Every second of every day, an older adult (65+) sustains a fall in the United States. In addition, falls are the leading cause of injury in this age group.¹ Osteoporosis is a condition that causes bones to become brittle, which may increase the risk of a fracture. Typically, older adults have various impairments such as vestibular disorders, vitamin D insufficiency, medications, postural hypotension, vision impairment, foot/ankle pathology, and trip hazards that increase the likelihood of falls.² This can be extremely problematic for older adults who have osteoporosis. The best intervention for falls is prevention. By routinely screening elderly patients and taking preventative measures, falls and secondary complications can be prevented as a whole. The prevalence of osteoporosis is a worldwide problem.5 Patients within the elderly population are more prone to having a reduction in bone density. Unfortunately, osteoporosis is on the rise within many countries. Researchers attribute this increase to elderly people living longer than before.5 It has been determined that a primary cause of bone density loss is through immobilization. When a patient is immobilized in a bed, they can lose just as much bone in a week as they would otherwise lose within a year.5 A way to…

Career, Interrupted: Tales From A Graduating PTA Class

  Career, Interrupted: Tales From A Graduating PTA Class 2020 was, to put it mildly, a challenging year for all of us. But it was especially challenging for those in the PT field who were least-equipped to cope with its effects: the graduating class of 2020. Many of these students-turned-PTAs still find themselves un- and under-employed even as the pandemic is (hopefully) nearing its end. It is the intention of this editorial to shine a light on the plight of the newest generation of PTAs, who entered the field at what was arguably its most difficult (though some would say “finest”) hour.  For the purposes of this editorial, I will be focusing on the experiences of graduates of Macomb Community College’s PTA program (of which the author is a member; go Class of 2020!). This is done partly in an attempt to limit the number of interviews necessary to write this article, since obtaining a core-sampling of the entire graduating class of the state of Michigan would be prohibitively difficult (especially for a beginning PTA who hasn’t made many professional contacts yet). It is also done out of entirely human self-interest: the young PTAs interviewed are the author’s friends, classmates,…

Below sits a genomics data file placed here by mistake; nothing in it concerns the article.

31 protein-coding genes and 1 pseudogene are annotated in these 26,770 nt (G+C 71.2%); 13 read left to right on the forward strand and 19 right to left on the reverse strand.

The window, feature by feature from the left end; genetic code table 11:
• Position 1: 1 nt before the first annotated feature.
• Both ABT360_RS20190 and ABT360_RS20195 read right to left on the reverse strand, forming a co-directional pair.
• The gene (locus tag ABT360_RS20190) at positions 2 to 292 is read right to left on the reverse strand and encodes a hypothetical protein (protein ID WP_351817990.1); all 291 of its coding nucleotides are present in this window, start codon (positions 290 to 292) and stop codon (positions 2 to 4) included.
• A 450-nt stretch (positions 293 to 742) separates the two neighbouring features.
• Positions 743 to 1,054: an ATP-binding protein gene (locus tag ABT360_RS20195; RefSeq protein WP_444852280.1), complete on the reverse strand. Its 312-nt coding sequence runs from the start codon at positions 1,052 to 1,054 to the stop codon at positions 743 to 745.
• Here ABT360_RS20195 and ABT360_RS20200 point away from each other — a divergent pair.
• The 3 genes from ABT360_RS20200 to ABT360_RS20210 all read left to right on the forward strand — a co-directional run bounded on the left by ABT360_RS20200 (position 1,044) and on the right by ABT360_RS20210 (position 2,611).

Not Every Doctor is a Physician

The term doctor originated in the early 14th century from the Latin word meaning “teacher.”  It referred to a group of theologians that had approval from the Roman Catholic Church to speak on religious matters and doctrines. Initially, the title was not associated with academics or health professionals. By the end of the 14th century, during the Renaissance, the term “doctor” was being applied to academics and medical practitioners.(3) The name “Doctor” is given to anybody who has received a doctoral level degree from a university. This includes, but is not limited to: Medical Doctor (MD) Doctor of Osteopathic Medicine (DO) Doctor of Philosophy (PhD) Doctor of Physical Therapy (DPT) Doctor of Dental Surgery (DDS) Doctor of Dental Medicine (DMD) Doctor of Optometry (OD) Doctor of Pharmacy (PharmD) Doctor of Podiatric Medicine (DPM) Doctor of Nursing Practice (DNP) Doctor of Occupational Therapy (DOT) Juris Doctor (JD) Doctor of Veterinary Medicine (DVM) Doctor of Chiropractic (DC)  The use of the title “doctor” for non-physician health professionals has been heavily debated. One should not use the title “doctor” if they are to be mistaken with a physician. This is especially important in hospital settings— if one is to use the title “doctor,”…

The Future of Physical Therapy